samedi 7 juin 2014, par Dominique Taurisson-Mouret
An international conference convened by Robert Aldrich and Cindy McCreery
With a keynote address by Professor Miles Taylor, Director of the Institute for Historical Research, University of London, on Queen Victoria and India
Department of History, School of Philosophical and Historical Inquiry, University of Sydney
"From the time of Alexander the Great and the Roman Caesars down to the empire of Queen Victoria and beyond, monarchism and imperialism have often been linked – indeed, republican colonial empires have been notable exceptions in international history. Napoleon III dreamed of constructing an ‘Arab kingdom’, Victoria was proclaimed Empress of India, King Leopold created his own realm the Congo, and Italy’s King Victor Emmanuel III was named Emperor of Ethiopia. Even today the Commonwealth of Nations is bound together by the figure of the British monarch, and the Danish queen reigns over Greenland and the Faeroe Islands.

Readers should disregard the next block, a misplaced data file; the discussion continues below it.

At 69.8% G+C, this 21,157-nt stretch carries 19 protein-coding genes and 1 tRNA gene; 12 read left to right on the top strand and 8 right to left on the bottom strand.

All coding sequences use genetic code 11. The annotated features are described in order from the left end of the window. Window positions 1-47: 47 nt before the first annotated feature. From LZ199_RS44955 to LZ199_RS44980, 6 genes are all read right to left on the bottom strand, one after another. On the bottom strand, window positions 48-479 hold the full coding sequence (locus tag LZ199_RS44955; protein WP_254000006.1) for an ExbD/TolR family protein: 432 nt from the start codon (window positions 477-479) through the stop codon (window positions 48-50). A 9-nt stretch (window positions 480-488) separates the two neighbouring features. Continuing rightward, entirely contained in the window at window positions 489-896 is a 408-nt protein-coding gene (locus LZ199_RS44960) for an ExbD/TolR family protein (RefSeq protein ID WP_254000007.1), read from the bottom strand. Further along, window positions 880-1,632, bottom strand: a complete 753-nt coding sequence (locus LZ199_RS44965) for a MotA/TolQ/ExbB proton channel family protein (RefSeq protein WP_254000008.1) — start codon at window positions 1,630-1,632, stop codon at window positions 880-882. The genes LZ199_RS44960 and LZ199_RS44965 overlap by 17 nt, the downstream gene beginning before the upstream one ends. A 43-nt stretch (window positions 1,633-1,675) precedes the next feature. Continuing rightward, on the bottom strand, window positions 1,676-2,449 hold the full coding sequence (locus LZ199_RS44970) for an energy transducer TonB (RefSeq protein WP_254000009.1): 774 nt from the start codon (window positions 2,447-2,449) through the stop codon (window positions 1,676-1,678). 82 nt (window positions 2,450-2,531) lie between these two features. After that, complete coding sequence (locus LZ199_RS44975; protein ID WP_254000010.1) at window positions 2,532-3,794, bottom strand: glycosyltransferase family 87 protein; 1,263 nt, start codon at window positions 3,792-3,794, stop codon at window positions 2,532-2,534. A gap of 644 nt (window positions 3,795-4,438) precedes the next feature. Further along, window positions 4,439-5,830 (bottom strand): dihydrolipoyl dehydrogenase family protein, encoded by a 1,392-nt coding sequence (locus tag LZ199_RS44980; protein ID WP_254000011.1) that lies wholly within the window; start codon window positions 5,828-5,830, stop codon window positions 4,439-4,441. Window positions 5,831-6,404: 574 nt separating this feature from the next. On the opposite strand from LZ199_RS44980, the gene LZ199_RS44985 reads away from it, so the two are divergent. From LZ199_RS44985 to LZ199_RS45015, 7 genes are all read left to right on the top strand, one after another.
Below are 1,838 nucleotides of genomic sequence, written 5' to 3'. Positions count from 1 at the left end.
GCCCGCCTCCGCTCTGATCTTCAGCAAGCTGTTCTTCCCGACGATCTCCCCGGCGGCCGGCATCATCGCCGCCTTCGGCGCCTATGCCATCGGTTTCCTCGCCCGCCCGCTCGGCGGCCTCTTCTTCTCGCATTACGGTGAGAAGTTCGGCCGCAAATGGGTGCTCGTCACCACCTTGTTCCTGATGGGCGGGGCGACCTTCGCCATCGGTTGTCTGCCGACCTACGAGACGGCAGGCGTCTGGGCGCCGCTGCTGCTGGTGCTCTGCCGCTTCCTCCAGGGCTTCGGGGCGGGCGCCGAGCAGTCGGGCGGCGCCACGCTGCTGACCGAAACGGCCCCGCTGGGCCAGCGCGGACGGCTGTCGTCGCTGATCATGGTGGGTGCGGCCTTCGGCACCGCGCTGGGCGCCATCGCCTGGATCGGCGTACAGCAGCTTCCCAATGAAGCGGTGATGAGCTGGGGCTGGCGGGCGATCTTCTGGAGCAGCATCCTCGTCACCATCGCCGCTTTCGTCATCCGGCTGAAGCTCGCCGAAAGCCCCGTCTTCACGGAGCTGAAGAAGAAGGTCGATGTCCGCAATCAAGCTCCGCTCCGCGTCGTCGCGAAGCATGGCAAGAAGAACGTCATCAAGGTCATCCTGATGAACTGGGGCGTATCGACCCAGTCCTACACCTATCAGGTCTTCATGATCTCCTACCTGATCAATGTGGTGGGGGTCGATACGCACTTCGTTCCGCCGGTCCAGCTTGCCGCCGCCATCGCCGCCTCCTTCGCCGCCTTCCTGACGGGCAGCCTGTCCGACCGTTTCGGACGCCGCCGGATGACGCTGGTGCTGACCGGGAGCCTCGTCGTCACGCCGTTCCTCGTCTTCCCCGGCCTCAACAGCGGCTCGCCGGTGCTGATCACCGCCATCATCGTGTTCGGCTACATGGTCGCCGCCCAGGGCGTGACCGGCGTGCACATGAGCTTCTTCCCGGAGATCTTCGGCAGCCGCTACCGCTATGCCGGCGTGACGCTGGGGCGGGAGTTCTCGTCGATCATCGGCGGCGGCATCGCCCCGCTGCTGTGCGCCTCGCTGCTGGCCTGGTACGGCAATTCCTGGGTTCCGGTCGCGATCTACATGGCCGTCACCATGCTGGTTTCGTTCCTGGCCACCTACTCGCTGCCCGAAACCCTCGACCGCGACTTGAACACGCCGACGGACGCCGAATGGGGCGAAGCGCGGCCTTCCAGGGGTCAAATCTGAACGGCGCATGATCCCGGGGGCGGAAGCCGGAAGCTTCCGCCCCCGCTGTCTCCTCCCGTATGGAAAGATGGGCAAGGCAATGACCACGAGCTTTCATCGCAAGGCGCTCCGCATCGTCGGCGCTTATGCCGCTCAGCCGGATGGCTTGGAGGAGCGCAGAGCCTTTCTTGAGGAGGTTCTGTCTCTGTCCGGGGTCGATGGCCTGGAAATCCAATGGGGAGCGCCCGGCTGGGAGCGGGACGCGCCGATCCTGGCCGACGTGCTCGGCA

Outside of Europe, as well, monarchs ruled over disparate peoples, their hereditary and often sacred positions bringing together under a crown the empires of China, Japan, the Ottoman state and several pre-colonial African empires. Non-Western monarchs – Zulu chieftains, Indian maharajahs, Emperor Haile Selassie, the king of Korea among others – were themselves often displaced by imperial conquest. Nationalist movements sometimes campaigned for the restoration of dynasties, at other times for abandonment of ‘feudal’ rule.
This international conference, and a proposed collection of essays commissioned from participants, explores the links between crowned rulers and their colonial possessions."